Toucans, my father and death

The day my father died, on Tuesday, December 2, 2008, two toucans sitting on a branch of our poinsettia plant knocked on our kitchen window with their multi-colored beaks while we were having breakfast.

“They always do that,” my mother had said.

My friend Marvin and I were delighted at the sight, since this was the first time we had seen them.

I’d like to think that their appearance was a sign that my father was dying, because later that morning at around 8:20 I received a phone call from the hospital where my father was in intensive care, and the woman said that my dad had died after worsening considerably during the night. “He passed away at 7:20 a.m., I’m sorry,” said the woman on the line. “Could you please bring a piece of identity of his that includes the names of his parents so that we can liberate the body?”

When we got to the hospital, his body had already been moved downstairs into the morgue. The day before when we had visited him, we had brought a special foam mattress with an egg carton shape that was supposed to help lessen the development of bedsores. Unfortunately, I don’t think my father was ever able to use it.

He had been in coma for about a week into his latest hospitalization. He had been ill for several months with failing kidneys and some heart issues. His doctors had said that he needed to start dialysis as soon as possible. For that, they needed to put in a catheter into his shoulder near his neck. There was a chance that it would get infected, since it would be a permanent opening into his blood vessels into which his blood would travel out of his body and back in after being cleaned in the dialysis machine. Ultimately it would be an infection caused by the catheter that would kill him.

At 81, he was old but still strong in several respects. He could walk unassisted and his long-term memory was excellent, though he would get confused in unfamiliar surroundings and would keep asking me the same question every 10 minutes or so. At first my mother and I thought he may have Alzheimer’s disease, but then decided that what he seemed to have was the onset of mild dementia.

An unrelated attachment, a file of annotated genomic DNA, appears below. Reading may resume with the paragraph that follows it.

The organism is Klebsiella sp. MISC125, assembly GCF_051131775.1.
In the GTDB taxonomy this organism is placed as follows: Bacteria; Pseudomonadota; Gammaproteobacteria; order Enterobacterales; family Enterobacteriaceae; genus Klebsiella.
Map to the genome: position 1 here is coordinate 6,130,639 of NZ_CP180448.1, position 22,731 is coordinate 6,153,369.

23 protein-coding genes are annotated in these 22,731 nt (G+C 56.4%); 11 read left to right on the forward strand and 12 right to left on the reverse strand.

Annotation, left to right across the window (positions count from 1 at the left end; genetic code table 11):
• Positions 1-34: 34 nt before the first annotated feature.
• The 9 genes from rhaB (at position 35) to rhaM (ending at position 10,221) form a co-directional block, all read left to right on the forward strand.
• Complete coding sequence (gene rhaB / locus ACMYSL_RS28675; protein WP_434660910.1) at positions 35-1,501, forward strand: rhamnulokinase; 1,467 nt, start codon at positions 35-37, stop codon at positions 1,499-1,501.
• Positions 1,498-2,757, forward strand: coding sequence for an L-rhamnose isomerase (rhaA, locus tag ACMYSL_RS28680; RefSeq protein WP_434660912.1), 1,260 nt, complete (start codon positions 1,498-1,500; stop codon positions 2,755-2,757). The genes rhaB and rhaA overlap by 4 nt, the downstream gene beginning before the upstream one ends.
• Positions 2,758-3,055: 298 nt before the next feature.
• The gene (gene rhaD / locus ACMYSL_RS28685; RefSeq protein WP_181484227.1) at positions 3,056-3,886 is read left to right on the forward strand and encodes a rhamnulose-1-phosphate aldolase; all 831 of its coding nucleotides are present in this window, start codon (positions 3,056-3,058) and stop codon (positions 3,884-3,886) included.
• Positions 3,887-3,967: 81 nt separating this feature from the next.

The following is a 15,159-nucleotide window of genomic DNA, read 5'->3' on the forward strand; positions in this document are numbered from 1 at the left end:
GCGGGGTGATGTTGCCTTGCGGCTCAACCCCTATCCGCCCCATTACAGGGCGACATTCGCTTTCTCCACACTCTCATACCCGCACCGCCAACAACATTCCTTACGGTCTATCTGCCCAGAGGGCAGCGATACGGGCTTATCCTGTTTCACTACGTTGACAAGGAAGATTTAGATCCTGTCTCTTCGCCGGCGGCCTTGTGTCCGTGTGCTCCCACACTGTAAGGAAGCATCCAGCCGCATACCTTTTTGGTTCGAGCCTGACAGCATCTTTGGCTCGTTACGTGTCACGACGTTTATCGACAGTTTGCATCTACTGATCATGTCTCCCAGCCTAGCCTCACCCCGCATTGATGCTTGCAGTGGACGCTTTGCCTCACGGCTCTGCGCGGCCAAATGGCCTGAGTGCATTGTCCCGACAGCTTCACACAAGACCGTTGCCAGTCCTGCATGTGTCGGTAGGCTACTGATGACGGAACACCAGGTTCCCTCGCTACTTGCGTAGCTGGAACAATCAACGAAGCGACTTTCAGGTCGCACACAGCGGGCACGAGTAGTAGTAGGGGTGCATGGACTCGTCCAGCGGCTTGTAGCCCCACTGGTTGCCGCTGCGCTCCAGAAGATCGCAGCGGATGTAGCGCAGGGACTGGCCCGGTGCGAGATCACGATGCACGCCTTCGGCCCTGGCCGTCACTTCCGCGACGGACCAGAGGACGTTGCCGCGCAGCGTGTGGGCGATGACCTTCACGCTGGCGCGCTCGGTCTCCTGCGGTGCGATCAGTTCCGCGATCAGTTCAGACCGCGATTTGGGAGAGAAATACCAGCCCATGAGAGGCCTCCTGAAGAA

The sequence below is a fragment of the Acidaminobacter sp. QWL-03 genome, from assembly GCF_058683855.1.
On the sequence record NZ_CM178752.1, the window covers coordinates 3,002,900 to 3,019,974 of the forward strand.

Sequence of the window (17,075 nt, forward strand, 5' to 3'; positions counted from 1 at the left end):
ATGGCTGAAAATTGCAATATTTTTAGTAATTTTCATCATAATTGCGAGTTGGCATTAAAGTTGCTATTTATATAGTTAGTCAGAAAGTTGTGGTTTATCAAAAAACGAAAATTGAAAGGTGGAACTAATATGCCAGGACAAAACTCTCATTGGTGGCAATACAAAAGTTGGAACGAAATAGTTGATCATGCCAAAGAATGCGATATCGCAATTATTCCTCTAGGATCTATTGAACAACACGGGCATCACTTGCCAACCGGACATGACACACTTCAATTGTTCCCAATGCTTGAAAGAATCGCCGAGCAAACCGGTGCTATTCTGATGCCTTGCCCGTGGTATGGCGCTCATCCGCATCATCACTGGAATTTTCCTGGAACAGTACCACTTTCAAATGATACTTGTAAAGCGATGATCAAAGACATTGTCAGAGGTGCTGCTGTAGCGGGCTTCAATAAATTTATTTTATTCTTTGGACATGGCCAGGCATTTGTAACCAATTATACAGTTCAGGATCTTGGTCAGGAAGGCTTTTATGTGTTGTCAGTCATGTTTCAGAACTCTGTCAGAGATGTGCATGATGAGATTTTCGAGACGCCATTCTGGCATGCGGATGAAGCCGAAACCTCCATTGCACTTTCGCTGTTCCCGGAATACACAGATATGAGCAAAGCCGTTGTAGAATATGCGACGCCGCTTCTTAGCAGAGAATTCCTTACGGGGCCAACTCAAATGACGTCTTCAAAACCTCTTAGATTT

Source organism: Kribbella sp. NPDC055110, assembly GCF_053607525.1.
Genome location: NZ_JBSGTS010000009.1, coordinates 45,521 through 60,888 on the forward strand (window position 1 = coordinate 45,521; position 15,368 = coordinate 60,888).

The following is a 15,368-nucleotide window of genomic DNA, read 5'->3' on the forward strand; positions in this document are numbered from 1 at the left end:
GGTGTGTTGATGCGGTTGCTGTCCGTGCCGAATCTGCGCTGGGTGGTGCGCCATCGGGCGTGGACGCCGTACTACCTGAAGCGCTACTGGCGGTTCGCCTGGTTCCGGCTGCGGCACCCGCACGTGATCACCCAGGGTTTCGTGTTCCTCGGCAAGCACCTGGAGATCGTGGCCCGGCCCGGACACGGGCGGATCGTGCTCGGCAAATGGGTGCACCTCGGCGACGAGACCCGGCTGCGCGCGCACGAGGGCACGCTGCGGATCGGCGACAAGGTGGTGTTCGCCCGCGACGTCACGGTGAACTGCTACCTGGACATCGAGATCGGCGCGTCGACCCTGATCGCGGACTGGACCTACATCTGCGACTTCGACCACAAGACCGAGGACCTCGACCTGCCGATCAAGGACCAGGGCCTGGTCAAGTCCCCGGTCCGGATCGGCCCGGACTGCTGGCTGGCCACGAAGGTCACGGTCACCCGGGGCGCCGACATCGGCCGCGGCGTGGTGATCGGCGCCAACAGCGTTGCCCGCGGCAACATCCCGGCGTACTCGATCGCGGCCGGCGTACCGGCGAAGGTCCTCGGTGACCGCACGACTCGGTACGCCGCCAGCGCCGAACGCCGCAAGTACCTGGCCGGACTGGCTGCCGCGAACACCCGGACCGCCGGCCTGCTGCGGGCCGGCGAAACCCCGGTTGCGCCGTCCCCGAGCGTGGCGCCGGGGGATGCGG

I had been in Brasilia in August for three weeks, and then I came back in late October for two weeks of emergency leave after my father worsened and was hospitalized again. During that visit, I spent the days with him at the Armed Forces Hospital, and my mother the nights.

A few times I would spend 24-hours with my dad in the hospital when my mom couldn’t stand spending another night on the narrow plastic couch next to my father’s hospital bed. Invariably I would get hot and turn on the air-conditioning, which would then make my father cold.

“Turn off the air-conditioning,” my father would complain, blankets wrapped around his upper body. “I’m freezing.”

I would insist on keeping it on just for a few more minutes, and then I would finally relent and turn it off.

A few times I would argue with him about not wanting to take a bath or put oil on his extremely dry skin that he would itch like mad until it bled, a side-effect of his kidneys hardly functioning any more.

Once I got so mad with his stubbornness that I asked him: “Just give me one good reason why you don’t want to put some oil on your dry skin?”

He stared at me with angry eyes, unable to articulate any excuse. But I relented as I knew that there wasn’t anything I could say to change his mind.

I don’t regret the minor squabbles I had with him. Just a few days before I returned to Abu Dhabi in November he was allowed to leave the hospital and he came home. There he felt much more comfortable and happy. It was the last time that I was going to speak to him, because when I returned again in late November he was already in a coma and couldn’t talk.

The last time I saw him in the hospital, they had shaved off his beautiful white beard, which made him look younger, and a nurse had applied oil all over his body to moisturize his skin. “Bye Daddy, take care, we’ll be back tomorrow,” I said as I kissed his forehead, the taste of the oil on my lips.

Unfortunately, he died the next day and I saw his body once again when I helped wash him at the mosque before his burial. How ironic, I thought. In life he had refused to take too many baths in his old age, but now dead we were doing to him just that.

*Mohamed Abdul Zaher Abou-Alsamh, born July 1, 1927, died December 2, 2008.

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